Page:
After a show of hands it was apparent there were quite a few photographers in the audience. Conversations with photographers during breaks indicated that many are in the process of moving into video but still lack good, affordable access to the skills and education they need to succeed. I also confirmed that many Australian photographers mostly earn their living at anything but photography, often also working in digital production, design and other roles within marketing and other agencies.
The need for storytelling, I am told by longtime agency creatives, is one of those ideas that is often bandied about but remains largely misunderstood. Given Australia’s heavily multicultural populace, more sophisticated visually-oriented storytelling is, I believe, needed to get across to a wider audience than our traditional consumer base in the Anglo-Celtic population. Paul Burnett took us through almost the complete current set of Adobe mobile apps, all currently for the Apple iOS only, and added that Android support would be coming soon.
Paul Burnett was joined by Julieanne Kost and Karl Soule for an even deeper session looking at the photography and video-oriented apps in the Adobe mobile app collection. Karl Soule is Adobe’s Digital Video Business Development Manager, APAC, and Julieanne Kost is Principal Digital Imaging Evangelist with degrees in psychology and fine art photography. They showed how they used Adobe’s video and stills mobile apps during a recent trip to New Zealand. Julie held a Lightroom session downstairs at the end of the event. Her demo was so popular the exhibition area was densely packed and many would-be attendees could not get through. Her Lightroom tutorials are, fortunately, available online.
Like many creatives, I am involved in the NGO/non-profit/charity sector and volunteer my time and skills wherever I can. After this inspiring session by British expatriates Carl Moggridge and Craig Adams of the Good for Nothing aka GFN virtual creative community, I suspect more Australian creatives will be volunteering soon. GFN began in the UK supporting and improving the lives of people and communities in need and has now spread to cities across the world, including Sydney. Adobe Australia supports GFN’s work here and encouraged audience members to send their names to GFN to take part in projects later this year.
All eyes were riveted on Video Evangelist Karl Soule’s demonstration of much-demanded new color features coming soon to Adobe Premiere Pro CC 2015 and Adobe After Effects CC 2015. It’s no secret that aspects of many photography and video applications are starting to move closer. Photoshop CC 2014 already contains sophisticated motion editing features and Karl showed how Premiere Pro CC 2015 will contain improved image editing for video in its Lumetri Color grading plug-in and improved color workspace. Photographers moving into video are well familiar with editing and color grading their stills in the same session instead of separately. Color grading continues to merge into video editing with Premiere Pro just as it is in other makers’ software such as Blackmagic’s DaVinci Resolve and Apple’s Final Cut Pro X.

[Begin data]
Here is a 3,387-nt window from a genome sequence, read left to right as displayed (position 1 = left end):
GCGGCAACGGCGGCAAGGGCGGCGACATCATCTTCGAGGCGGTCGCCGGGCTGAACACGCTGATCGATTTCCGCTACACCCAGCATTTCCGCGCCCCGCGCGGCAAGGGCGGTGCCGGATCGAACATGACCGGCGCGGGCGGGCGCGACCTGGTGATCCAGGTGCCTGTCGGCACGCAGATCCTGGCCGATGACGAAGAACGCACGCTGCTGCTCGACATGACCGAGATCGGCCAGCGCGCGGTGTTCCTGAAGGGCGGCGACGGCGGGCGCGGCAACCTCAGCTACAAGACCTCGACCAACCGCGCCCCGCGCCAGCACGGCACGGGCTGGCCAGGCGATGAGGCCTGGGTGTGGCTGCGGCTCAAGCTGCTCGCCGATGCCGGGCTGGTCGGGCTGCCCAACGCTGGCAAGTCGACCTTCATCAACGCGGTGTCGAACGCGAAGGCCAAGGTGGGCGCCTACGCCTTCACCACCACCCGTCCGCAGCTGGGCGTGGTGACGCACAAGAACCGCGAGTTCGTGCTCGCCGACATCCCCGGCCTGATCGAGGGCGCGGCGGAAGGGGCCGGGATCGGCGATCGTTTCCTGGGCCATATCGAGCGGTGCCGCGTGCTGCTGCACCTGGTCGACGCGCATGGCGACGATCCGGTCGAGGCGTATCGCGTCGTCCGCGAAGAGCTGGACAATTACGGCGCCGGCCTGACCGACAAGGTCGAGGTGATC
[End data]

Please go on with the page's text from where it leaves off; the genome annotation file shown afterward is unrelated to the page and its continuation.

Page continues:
As an aficionado of fine typography I was especially excited to note that Barcelona design studio Vasava was slated to present at Amplify Your Creativity and was amply rewarded with examples of their beautiful typeface design and typography for numerous advertising and marketing projects. They demonstrated how digital technology has allowed them to radically expand their creative horizons to the pint where if you can visualize it, you can create it. Enric Godes and Bruno Sellés had plenty of wisdom to share including this one, often attributed in another form to Pablo Picasso. I agree with this adage, with the addition that, once you have learned enough and are ready to show your portfolio off to potential buyers, be yourself only more so. When I was commissioning photography for a global advertising agency, I encountered few things sadder than young photographers showing me work that was a ripoff of photographs by someone established and famous. Top agencies are always on the lookout for suppliers with their own unique way of seeing, young or older, and not imitators.
US photojournalist Ben Lowy was a big hit as first speaker at 2014’s SemiPermanent conference in Sydney and he was just as informative and entertaining as last speaker for Amplify Your Creativity. Ben leapt into war photography headfirst during the Iraq War in 2003 and has had a long, colourful career in other hotspots like Darfur, Libya and Afghanistan while returning to Iraq time and again. He regaled us with tales of his many misadventures in those conflict zones and some extraordinary images shot with DSLRs as well as mobile phones, at home and abroad. Ben was one of the pioneers of iPhone photography with covers and features shot on the iPhone for magazines like Time. He has won a number of awards and, impressively, was personally selected by the great William Eggleston to win the Duke University Center for Documentary Studies/Honickman First Book Prize.
Karin is a documentary moviemaker, journalist, photographer and teacher who conceived and cofounded an influential, globally-read, Australian magazine of contemporary art, culture and photography. While based in Europe, contributing to the magazine and working in advertising, she visualised a future telling the same sorts of stories with a movie camera and audio recorder. Now back in her home base in Sydney, Karin is pursuing her goal of becoming an independent, one-person, backpack multimedia journalist and documentary moviemaker. Mentorless and un-filmschooled, she is constantly learning and sharpening up her skill set.